Somebody tried to cross the Atlantic Ocean making speed records, like the Azimut Atlantic Challenger, or like the two Nordic guys who have done all over the Atlantic with a 4-meter speedboat. Then there is him: Jean-Jacques Savin who in the first days of May last year concluded his ocean crossing in an orange wooden barrel of 10 square meters, with no engine or other propulsion except currents and trade winds.
Among the many who attempted on this route, this is probably one of the most peculiar. Jean-Jacques Savin is a “dynamic retiree”: former Triathlon level athlete, he served as a paratrooper in the army and was an airplane pilot. The leave did not stop him since he climbed Mont Blanc to celebrate his 70th birthday. Then, in order not to miss the training, he crossed the Ocean leaving the Canaries in December, with destination… somewhere in the Caribbean.
“Everything that leaves our half (from the east) of the Atlantic sooner or later arrives in the Caribbean.”
It took Savin 122 days and nine hours to make this crossing. The former soldier took to the sea on 26 December 2019 from the island of El Hierro in the Canary Islands, to cross the Atlantic lulled only by wind and currents. What drove him? Simply the taste for adventure and the love for the “feeling of freedom” represented by his orange boat-barrel.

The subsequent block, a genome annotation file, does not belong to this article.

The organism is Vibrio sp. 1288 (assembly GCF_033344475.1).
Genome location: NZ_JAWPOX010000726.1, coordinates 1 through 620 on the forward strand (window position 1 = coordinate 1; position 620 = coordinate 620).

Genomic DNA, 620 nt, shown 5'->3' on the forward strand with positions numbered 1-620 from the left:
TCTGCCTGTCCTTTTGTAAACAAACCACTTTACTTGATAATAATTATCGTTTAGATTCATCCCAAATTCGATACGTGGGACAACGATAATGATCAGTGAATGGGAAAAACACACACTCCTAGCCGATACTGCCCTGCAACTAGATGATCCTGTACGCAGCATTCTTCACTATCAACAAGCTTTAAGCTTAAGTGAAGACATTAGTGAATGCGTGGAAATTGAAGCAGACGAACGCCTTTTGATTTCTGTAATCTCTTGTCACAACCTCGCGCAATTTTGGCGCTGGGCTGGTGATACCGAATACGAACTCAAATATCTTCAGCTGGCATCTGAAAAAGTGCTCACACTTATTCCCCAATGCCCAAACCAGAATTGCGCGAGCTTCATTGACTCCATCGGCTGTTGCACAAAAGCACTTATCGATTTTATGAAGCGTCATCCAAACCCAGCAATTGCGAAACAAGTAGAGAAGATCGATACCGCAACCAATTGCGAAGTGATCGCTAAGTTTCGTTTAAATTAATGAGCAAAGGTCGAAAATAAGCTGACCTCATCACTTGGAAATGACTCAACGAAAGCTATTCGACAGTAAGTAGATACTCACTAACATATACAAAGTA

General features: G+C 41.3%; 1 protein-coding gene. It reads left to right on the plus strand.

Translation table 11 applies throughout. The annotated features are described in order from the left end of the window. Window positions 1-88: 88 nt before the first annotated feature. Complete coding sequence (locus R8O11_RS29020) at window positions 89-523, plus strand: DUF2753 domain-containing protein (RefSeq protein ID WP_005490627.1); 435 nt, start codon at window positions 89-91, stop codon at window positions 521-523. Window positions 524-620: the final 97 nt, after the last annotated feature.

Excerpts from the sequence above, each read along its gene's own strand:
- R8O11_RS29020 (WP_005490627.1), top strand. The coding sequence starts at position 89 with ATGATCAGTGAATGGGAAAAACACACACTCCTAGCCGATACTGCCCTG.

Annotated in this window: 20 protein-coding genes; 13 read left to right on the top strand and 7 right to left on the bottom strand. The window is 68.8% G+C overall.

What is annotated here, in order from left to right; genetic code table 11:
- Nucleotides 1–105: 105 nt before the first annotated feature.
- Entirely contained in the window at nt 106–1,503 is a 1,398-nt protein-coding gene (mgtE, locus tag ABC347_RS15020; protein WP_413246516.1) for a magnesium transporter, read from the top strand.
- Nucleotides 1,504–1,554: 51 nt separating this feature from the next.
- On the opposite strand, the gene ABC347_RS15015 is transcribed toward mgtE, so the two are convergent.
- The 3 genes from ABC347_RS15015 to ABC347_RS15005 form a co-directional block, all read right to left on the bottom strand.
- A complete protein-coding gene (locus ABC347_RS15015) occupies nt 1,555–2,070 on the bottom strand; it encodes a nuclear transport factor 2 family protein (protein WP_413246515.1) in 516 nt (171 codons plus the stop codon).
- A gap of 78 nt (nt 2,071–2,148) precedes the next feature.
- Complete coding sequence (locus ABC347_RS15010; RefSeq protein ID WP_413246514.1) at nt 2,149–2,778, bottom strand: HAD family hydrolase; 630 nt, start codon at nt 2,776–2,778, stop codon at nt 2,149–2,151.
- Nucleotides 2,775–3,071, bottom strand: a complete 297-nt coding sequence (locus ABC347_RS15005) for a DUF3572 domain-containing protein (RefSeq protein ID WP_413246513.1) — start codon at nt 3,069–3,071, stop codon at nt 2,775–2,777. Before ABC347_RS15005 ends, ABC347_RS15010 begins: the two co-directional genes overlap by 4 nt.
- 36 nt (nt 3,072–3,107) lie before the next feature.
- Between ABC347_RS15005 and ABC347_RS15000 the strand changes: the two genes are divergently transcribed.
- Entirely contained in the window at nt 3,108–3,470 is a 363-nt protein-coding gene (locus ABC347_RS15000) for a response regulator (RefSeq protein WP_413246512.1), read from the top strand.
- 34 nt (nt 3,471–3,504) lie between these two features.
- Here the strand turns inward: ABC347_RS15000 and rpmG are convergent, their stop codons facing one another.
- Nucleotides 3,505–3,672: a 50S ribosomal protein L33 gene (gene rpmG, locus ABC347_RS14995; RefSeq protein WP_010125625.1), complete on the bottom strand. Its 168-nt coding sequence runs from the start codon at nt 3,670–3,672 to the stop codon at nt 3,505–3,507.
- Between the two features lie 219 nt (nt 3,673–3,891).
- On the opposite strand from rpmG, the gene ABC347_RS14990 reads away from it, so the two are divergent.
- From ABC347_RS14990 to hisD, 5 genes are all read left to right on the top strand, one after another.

How did he do it?
On a boat made in a barrel high a maximum of 2.10 meters and wide 1.70, which can carry 300 kg of weight (including Savin). The hull was built in a small shipyard in Arès. As for the live work, the barrel is equipped with two stabilizing fins and also a kind of rudder so that the barrel does not roll on the sea surface. In the upper part, it has a domed hatch similar to that of submarines, while the barrel is equipped with numerous portholes that allowed Savin to look around.
Image source: TESA